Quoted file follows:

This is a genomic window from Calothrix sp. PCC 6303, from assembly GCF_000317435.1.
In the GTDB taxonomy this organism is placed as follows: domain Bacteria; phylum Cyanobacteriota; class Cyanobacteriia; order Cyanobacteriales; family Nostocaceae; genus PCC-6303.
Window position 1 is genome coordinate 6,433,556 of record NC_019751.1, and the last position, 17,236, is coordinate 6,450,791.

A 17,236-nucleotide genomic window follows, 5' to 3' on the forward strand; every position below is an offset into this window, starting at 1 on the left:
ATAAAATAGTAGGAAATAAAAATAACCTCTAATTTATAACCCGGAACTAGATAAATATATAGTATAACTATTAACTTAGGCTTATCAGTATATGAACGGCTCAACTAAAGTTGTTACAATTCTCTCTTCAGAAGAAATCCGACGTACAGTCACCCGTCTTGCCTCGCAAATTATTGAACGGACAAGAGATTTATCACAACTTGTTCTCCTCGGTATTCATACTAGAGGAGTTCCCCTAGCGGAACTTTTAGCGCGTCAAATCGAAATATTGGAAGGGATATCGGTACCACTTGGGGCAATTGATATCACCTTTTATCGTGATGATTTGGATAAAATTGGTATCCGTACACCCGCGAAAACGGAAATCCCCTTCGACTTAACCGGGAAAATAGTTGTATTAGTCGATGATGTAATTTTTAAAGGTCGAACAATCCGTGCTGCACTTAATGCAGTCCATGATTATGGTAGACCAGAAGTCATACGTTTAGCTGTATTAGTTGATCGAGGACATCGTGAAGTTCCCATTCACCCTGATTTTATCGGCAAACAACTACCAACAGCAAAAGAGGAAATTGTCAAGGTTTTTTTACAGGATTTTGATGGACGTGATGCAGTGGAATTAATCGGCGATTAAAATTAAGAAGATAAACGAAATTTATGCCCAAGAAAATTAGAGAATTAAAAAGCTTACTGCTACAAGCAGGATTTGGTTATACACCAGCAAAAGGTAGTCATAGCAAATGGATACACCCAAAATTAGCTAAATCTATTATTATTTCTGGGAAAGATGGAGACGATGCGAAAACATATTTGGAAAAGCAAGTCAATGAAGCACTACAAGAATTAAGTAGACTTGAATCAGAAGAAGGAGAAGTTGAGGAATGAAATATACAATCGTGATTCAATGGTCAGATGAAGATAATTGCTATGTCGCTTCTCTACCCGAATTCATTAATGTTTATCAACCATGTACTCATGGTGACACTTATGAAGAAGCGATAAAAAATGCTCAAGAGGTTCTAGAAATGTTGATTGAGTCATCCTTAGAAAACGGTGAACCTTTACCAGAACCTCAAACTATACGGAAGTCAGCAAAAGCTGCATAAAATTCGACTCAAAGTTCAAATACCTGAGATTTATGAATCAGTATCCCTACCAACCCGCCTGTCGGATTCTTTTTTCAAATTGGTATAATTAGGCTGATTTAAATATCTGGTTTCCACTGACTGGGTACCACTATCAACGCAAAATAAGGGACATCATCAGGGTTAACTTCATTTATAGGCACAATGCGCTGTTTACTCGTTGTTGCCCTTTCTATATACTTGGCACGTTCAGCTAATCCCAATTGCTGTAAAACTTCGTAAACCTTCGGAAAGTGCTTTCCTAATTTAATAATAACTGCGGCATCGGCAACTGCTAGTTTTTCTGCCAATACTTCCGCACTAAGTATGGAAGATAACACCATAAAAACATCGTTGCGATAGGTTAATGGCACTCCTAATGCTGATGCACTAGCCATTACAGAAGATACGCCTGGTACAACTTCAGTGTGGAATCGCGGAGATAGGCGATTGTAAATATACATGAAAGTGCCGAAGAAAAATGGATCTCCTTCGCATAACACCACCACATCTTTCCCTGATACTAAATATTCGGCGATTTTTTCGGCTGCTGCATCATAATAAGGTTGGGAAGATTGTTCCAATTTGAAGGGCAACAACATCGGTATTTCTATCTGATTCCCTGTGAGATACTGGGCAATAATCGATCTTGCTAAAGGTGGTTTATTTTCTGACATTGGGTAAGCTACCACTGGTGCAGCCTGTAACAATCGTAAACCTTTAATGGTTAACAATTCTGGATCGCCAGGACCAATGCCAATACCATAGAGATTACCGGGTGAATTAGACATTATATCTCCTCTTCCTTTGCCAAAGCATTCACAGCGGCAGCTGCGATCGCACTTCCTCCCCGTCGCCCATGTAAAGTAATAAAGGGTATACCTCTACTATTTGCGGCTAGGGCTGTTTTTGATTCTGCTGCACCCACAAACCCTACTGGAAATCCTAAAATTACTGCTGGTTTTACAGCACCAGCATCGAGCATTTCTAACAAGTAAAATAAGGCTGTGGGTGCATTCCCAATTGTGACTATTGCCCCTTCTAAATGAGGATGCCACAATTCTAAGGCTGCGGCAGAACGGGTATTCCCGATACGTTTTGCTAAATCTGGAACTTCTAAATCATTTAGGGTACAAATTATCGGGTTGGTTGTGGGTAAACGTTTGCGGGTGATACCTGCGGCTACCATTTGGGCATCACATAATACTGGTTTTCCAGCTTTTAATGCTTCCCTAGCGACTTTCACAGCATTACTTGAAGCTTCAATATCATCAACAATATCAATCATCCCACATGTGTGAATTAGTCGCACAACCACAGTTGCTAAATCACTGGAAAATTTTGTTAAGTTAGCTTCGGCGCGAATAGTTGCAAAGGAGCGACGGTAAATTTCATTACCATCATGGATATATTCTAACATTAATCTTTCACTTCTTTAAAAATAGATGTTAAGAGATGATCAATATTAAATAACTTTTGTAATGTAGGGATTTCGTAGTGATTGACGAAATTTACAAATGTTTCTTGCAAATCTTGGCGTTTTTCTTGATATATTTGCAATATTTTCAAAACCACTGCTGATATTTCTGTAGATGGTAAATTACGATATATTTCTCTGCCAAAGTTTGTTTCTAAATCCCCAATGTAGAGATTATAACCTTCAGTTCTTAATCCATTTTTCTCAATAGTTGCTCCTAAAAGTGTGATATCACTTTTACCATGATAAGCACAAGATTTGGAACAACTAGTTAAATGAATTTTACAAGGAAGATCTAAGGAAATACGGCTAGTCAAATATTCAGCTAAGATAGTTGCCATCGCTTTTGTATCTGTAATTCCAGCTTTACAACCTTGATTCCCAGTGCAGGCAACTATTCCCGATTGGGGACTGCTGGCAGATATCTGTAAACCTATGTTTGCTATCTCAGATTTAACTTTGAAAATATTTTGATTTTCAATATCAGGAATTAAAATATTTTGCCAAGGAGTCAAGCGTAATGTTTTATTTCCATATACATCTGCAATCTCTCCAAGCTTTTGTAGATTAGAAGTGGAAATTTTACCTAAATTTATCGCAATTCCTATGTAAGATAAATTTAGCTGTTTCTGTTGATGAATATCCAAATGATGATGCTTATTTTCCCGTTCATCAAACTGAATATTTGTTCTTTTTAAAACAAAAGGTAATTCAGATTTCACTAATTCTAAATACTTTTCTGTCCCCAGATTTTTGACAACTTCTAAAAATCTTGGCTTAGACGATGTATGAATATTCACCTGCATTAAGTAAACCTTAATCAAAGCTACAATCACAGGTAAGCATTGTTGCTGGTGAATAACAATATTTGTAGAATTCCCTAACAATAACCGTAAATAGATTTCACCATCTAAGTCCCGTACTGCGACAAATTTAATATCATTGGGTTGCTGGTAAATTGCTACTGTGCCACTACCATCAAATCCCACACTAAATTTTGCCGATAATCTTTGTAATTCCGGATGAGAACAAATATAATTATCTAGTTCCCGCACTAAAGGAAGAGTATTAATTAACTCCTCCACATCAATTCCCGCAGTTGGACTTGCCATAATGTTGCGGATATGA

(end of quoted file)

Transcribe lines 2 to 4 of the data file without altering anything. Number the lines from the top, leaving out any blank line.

In the GTDB taxonomy this organism is placed as follows: domain Bacteria; phylum Cyanobacteriota; class Cyanobacteriia; order Cyanobacteriales; family Nostocaceae; genus PCC-6303.
Window position 1 is genome coordinate 6,433,556 of record NC_019751.1, and the last position, 17,236, is coordinate 6,450,791.

A 17,236-nucleotide genomic window follows, 5' to 3' on the forward strand; every position below is an offset into this window, starting at 1 on the left: